Remembering a Genuine Our Recipe for Unity℠ Spirit
“So while we mourn the loss of an incredible human, let’s honor his memory by sharing a table with a stranger and toast to a legacy that can truly save America.” - Leah R. Singer, IndyStar (Jun 21, 2018)
Of all this country’s many food writers/celebrity chefs, Anthony Bourdain was exceptional because of his emphasis on people and food, through food. He traveled the world listening to stories around the table, and turning the camera around onto his guests. He saw food and meal sharing as a force for unity and understanding. He was the epitome of Our Recipe for Unity℠.
• “Bourdain often said that Parts Unknown, the ‘food show’ that made him a global celebrity, wasn’t ever really about food. It was about people. It was about sitting down with them and learning who they were. It was about sharing ideas, asking questions, and opening up their world and their worldviews to the rest of us.” (“Anthony Bourdain taught us the power of sharing a meal and leaving biases at the door,” Environmental Defense Fund blog, Jun 13, 2018)
• “We should be breaking bread with each other, and finding common ground whenever possible.” - Bourdain after the 2016 U.S. Election (“Anthony Bourdain on Sichuan Peppers, Sex, Eating Dogs, and Political Correctness,” Reason, Dec 29, 2016)
• “Bourdain’s legacy is undeniable—as a gifted storyteller who used food and drink to help bridge cultural divides and share universal truths about the human condition.” (“Anthony Bourdain Bought This John Lurie Painting Days Before He Died,” ArtNet Jun 8, 2018)
• The life and legacy of Anthony Bourdain, in his own words (ABC News Jun 9, 2018) VIDEO link
“That ability—to use food to find empathy, common ground, with people of vastly different experience—was what people loved about Anthony Bourdain.”
“He taught us about food, but more importantly, about its ability to bring us together. To make us a little less afraid of the unknown.” - President Barack Obama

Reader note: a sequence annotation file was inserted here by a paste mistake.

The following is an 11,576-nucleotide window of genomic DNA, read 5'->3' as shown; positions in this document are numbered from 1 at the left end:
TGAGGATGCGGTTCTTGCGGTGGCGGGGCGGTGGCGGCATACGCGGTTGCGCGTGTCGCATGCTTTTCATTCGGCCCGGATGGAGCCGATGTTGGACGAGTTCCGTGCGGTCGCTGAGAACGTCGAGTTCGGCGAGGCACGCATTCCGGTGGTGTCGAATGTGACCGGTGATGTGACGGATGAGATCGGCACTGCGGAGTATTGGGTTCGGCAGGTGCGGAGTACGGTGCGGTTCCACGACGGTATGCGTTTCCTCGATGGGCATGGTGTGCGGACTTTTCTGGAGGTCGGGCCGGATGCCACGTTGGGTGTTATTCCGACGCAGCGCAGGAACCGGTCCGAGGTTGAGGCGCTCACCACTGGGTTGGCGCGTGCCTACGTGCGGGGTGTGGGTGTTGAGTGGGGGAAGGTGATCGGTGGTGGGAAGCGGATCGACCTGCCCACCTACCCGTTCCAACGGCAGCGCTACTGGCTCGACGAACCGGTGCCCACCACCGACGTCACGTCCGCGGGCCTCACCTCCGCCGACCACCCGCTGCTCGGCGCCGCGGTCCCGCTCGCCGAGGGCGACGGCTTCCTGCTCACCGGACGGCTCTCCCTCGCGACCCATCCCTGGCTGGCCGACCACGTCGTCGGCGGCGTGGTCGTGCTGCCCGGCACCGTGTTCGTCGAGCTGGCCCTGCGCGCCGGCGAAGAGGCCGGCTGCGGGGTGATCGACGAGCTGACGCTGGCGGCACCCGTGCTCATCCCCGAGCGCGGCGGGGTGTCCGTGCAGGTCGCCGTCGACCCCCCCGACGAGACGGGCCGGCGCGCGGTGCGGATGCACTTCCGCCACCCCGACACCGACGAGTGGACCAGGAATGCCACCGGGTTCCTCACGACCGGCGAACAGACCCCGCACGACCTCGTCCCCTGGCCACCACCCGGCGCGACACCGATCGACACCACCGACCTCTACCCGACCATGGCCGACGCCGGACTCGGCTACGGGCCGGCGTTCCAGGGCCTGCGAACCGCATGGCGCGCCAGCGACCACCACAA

• “The Best of Anthony Bourdain: What to read, what to watch and what to listen to by and about the chef, TV host and author who died on Friday” (New York Times, Jun 8, 2018)
• “Bourdain fiercely defended immigrants in the United States, in particular Latinx immigrants, the backbone of our agricultural and culinary industries. He valued the foods of the working class around the world, presenting their complex flavor profiles and layered textures as worthy of the same respect as fine dining.” (“Anthony Bourdain Taught Us about Breaking Bread in a Broken World,” Christ and Pop Culture Jun 12, 2018)
• Bourdain broke bread with people from all walks of life—from heads of state to Syrian refugees—with meals serving as the grand equalizer. “If I’m an advocate for anything, it’s to move. As far as you can, as much as you can," he said. "Across the ocean or simply across the river. The extent to which you can walk in someone else’s shoes or at least eat their food, it’s a plus for everybody.’” (on an episode of Parts Unknown, date unknown)
• @BarackObama on Twitter: “Low plastic stool, cheap but delicious noodles, cold Hanoi beer.” This is how I’ll remember Tony. He taught us about food—but more importantly, about its ability to bring us together. To make us a little less afraid of the unknown. We’ll miss him.”
• “… His travels underscored food’s power as a unifier, how a shared meal can break barriers, challenge assumptions, and build bridges.” (“Great Chefs on Anthony Bourdain’s Life, Impact, and Unifying Spirit,” (Men’s Journal, Jun 8, 2018)